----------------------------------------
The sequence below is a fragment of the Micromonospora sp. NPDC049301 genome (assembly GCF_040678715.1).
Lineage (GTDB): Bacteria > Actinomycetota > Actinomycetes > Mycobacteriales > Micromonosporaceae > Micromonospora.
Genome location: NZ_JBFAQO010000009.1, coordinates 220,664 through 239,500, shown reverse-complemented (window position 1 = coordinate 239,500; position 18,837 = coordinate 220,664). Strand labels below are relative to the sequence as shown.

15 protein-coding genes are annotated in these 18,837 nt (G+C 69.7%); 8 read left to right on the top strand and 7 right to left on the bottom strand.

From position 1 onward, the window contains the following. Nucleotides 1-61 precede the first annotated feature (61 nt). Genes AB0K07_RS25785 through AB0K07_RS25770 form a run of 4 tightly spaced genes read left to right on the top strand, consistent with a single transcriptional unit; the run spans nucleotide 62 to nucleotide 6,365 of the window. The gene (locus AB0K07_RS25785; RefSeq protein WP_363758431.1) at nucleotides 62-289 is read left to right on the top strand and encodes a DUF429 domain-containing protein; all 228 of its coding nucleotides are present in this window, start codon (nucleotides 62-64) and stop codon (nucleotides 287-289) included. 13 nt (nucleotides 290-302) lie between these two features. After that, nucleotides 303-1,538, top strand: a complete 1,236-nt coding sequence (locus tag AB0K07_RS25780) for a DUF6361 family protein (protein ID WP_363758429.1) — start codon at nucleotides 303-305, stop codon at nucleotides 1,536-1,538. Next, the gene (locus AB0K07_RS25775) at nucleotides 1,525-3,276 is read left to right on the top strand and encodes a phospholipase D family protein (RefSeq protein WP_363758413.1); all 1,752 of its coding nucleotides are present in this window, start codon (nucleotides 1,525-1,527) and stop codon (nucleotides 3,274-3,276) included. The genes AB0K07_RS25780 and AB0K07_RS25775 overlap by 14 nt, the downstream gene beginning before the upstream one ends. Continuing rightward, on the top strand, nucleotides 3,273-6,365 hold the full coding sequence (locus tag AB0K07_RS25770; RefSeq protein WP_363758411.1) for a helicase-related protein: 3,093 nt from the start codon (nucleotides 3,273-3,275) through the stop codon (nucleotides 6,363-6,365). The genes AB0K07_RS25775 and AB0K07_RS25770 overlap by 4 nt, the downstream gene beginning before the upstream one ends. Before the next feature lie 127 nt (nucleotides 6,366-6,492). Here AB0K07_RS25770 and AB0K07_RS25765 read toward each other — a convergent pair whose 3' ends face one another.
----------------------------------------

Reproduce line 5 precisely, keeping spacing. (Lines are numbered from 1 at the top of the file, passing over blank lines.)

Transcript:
From position 1 onward, the window contains the following. Nucleotides 1-61 precede the first annotated feature (61 nt). Genes AB0K07_RS25785 through AB0K07_RS25770 form a run of 4 tightly spaced genes read left to right on the top strand, consistent with a single transcriptional unit; the run spans nucleotide 62 to nucleotide 6,365 of the window. The gene (locus AB0K07_RS25785; RefSeq protein WP_363758431.1) at nucleotides 62-289 is read left to right on the top strand and encodes a DUF429 domain-containing protein; all 228 of its coding nucleotides are present in this window, start codon (nucleotides 62-64) and stop codon (nucleotides 287-289) included. 13 nt (nucleotides 290-302) lie between these two features. After that, nucleotides 303-1,538, top strand: a complete 1,236-nt coding sequence (locus tag AB0K07_RS25780) for a DUF6361 family protein (protein ID WP_363758429.1) — start codon at nucleotides 303-305, stop codon at nucleotides 1,536-1,538. Next, the gene (locus AB0K07_RS25775) at nucleotides 1,525-3,276 is read left to right on the top strand and encodes a phospholipase D family protein (RefSeq protein WP_363758413.1); all 1,752 of its coding nucleotides are present in this window, start codon (nucleotides 1,525-1,527) and stop codon (nucleotides 3,274-3,276) included. The genes AB0K07_RS25780 and AB0K07_RS25775 overlap by 14 nt, the downstream gene beginning before the upstream one ends. Continuing rightward, on the top strand, nucleotides 3,273-6,365 hold the full coding sequence (locus tag AB0K07_RS25770; RefSeq protein WP_363758411.1) for a helicase-related protein: 3,093 nt from the start codon (nucleotides 3,273-3,275) through the stop codon (nucleotides 6,363-6,365). The genes AB0K07_RS25775 and AB0K07_RS25770 overlap by 4 nt, the downstream gene beginning before the upstream one ends. Before the next feature lie 127 nt (nucleotides 6,366-6,492). Here AB0K07_RS25770 and AB0K07_RS25765 read toward each other — a convergent pair whose 3' ends face one another.